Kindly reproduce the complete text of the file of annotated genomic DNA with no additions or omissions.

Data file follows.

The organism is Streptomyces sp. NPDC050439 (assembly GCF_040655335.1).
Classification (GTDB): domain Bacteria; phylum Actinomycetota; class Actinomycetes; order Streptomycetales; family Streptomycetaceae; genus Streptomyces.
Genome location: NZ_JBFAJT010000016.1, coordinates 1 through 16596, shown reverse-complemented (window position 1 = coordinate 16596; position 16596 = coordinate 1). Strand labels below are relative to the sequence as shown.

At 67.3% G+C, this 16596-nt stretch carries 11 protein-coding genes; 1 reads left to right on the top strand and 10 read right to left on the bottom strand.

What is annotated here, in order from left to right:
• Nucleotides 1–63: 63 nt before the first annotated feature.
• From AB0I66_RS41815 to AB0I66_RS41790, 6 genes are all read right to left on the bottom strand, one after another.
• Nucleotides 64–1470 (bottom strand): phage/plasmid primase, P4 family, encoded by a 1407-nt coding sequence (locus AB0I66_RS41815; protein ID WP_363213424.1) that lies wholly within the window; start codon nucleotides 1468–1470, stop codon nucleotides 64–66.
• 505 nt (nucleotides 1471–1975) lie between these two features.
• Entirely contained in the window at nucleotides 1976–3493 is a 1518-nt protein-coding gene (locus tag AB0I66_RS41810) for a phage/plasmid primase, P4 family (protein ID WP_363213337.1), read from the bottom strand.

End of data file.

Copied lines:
The organism is Streptomyces sp. NPDC050439 (assembly GCF_040655335.1).
Classification (GTDB): domain Bacteria; phylum Actinomycetota; class Actinomycetes; order Streptomycetales; family Streptomycetaceae; genus Streptomyces.
Genome location: NZ_JBFAJT010000016.1, coordinates 1 through 16596, shown reverse-complemented (window position 1 = coordinate 16596; position 16596 = coordinate 1). Strand labels below are relative to the sequence as shown.

At 67.3% G+C, this 16596-nt stretch carries 11 protein-coding genes; 1 reads left to right on the top strand and 10 read right to left on the bottom strand.

What is annotated here, in order from left to right:
• Nucleotides 1–63: 63 nt before the first annotated feature.
• From AB0I66_RS41815 to AB0I66_RS41790, 6 genes are all read right to left on the bottom strand, one after another.
• Nucleotides 64–1470 (bottom strand): phage/plasmid primase, P4 family, encoded by a 1407-nt coding sequence (locus AB0I66_RS41815; protein ID WP_363213424.1) that lies wholly within the window; start codon nucleotides 1468–1470, stop codon nucleotides 64–66.
• 505 nt (nucleotides 1471–1975) lie between these two features.
• Entirely contained in the window at nucleotides 1976–3493 is a 1518-nt protein-coding gene (locus tag AB0I66_RS41810) for a phage/plasmid primase, P4 family (protein ID WP_363213337.1), read from the bottom strand.